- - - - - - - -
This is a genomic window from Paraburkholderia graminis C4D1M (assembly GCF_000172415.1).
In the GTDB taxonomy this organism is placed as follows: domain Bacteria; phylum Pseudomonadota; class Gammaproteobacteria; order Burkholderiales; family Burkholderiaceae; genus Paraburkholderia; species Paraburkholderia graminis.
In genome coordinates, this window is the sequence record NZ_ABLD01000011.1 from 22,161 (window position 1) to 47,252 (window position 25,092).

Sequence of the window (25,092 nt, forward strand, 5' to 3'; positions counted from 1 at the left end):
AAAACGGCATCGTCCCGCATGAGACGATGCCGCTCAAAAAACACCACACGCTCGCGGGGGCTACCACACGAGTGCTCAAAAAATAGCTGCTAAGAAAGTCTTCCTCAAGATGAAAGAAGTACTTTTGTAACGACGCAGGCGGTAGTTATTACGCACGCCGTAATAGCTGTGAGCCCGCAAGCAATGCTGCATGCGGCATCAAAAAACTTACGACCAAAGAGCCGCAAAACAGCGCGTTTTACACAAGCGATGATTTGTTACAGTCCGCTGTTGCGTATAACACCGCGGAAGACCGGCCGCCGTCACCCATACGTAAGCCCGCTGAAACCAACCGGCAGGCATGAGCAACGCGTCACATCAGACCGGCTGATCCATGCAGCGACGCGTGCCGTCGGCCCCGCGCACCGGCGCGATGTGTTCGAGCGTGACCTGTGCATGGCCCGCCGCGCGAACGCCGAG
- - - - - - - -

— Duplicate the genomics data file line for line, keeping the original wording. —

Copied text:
This is a genomic window from Paraburkholderia graminis C4D1M (assembly GCF_000172415.1).
In the GTDB taxonomy this organism is placed as follows: domain Bacteria; phylum Pseudomonadota; class Gammaproteobacteria; order Burkholderiales; family Burkholderiaceae; genus Paraburkholderia; species Paraburkholderia graminis.
In genome coordinates, this window is the sequence record NZ_ABLD01000011.1 from 22,161 (window position 1) to 47,252 (window position 25,092).

Sequence of the window (25,092 nt, forward strand, 5' to 3'; positions counted from 1 at the left end):
AAAACGGCATCGTCCCGCATGAGACGATGCCGCTCAAAAAACACCACACGCTCGCGGGGGCTACCACACGAGTGCTCAAAAAATAGCTGCTAAGAAAGTCTTCCTCAAGATGAAAGAAGTACTTTTGTAACGACGCAGGCGGTAGTTATTACGCACGCCGTAATAGCTGTGAGCCCGCAAGCAATGCTGCATGCGGCATCAAAAAACTTACGACCAAAGAGCCGCAAAACAGCGCGTTTTACACAAGCGATGATTTGTTACAGTCCGCTGTTGCGTATAACACCGCGGAAGACCGGCCGCCGTCACCCATACGTAAGCCCGCTGAAACCAACCGGCAGGCATGAGCAACGCGTCACATCAGACCGGCTGATCCATGCAGCGACGCGTGCCGTCGGCCCCGCGCACCGGCGCGATGTGTTCGAGCGTGACCTGTGCATGGCCCGCCGCGCGAACGCCGAG